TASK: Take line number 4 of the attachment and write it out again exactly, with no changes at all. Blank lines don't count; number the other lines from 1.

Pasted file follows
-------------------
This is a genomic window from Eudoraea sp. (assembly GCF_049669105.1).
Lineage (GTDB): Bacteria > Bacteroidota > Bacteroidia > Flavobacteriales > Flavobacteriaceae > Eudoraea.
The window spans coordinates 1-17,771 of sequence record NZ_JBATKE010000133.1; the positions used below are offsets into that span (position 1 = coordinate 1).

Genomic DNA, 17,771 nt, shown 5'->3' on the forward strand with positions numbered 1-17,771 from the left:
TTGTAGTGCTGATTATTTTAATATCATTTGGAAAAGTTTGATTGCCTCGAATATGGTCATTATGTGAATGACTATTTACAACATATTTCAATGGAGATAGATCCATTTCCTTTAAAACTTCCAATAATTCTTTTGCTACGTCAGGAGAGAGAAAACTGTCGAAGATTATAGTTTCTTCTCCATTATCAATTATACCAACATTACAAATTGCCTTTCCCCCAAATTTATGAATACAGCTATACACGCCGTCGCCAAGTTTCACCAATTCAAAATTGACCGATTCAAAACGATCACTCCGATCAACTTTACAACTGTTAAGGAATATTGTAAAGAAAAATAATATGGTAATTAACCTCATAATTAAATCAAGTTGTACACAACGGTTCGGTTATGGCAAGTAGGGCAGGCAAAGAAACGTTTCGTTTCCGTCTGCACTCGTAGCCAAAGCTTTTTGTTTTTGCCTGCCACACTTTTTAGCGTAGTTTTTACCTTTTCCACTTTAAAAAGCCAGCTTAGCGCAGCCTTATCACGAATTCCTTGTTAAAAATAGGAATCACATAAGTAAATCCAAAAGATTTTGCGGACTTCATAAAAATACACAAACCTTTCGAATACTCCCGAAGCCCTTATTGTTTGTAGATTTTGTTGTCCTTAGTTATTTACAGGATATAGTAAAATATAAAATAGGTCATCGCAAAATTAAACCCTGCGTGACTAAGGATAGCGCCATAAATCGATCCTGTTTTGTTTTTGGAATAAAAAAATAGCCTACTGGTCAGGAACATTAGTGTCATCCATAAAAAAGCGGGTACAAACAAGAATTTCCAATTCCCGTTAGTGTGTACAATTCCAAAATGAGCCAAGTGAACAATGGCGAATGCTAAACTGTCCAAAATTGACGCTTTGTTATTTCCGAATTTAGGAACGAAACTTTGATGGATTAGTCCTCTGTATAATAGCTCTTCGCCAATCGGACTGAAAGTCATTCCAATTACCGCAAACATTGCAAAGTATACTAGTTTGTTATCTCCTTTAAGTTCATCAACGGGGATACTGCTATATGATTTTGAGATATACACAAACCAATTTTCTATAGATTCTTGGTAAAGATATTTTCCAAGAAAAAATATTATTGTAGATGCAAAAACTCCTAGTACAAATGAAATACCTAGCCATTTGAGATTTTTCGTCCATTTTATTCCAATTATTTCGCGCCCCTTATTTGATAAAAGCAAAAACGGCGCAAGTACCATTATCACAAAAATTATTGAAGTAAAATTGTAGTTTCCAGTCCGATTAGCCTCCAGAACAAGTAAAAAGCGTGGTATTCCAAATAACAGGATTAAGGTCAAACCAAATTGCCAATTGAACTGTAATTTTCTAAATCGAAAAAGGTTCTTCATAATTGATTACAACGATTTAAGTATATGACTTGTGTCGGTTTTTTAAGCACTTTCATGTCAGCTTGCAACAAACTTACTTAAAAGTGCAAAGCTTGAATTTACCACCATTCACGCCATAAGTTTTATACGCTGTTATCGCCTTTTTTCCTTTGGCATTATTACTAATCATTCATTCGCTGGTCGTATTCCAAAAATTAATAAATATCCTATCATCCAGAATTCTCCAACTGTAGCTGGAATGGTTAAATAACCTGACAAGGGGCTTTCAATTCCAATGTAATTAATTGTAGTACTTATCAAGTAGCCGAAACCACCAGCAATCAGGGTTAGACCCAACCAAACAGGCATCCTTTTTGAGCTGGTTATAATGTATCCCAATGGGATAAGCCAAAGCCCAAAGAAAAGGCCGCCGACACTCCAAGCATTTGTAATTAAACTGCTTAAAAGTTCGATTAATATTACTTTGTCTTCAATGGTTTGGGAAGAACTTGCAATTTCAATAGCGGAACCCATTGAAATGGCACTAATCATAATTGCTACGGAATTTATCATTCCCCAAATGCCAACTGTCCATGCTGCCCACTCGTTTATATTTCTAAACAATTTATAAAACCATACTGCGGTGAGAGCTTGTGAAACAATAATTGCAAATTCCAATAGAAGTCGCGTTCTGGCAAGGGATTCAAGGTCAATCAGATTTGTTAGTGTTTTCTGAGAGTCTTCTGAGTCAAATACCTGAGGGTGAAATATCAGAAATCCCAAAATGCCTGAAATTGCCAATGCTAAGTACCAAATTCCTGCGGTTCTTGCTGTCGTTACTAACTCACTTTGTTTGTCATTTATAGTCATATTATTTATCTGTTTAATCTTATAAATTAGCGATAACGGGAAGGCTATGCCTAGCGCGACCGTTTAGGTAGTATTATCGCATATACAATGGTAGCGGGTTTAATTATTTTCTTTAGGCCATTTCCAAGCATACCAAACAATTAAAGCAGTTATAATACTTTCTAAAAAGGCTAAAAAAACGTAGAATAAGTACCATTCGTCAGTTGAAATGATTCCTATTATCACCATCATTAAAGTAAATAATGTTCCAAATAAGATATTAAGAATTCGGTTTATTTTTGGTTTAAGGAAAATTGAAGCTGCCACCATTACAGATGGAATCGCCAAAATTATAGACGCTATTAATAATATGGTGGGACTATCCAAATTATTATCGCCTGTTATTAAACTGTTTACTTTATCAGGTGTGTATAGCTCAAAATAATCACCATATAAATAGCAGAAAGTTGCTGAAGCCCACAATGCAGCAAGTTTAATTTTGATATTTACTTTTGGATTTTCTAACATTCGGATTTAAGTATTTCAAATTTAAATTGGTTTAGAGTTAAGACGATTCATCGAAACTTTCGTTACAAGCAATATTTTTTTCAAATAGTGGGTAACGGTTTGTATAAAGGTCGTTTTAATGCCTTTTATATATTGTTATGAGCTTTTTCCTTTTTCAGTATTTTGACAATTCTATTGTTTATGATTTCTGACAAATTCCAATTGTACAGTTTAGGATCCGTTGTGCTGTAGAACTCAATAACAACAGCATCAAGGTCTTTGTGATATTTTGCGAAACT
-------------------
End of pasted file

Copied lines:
Genomic DNA, 17,771 nt, shown 5'->3' on the forward strand with positions numbered 1-17,771 from the left: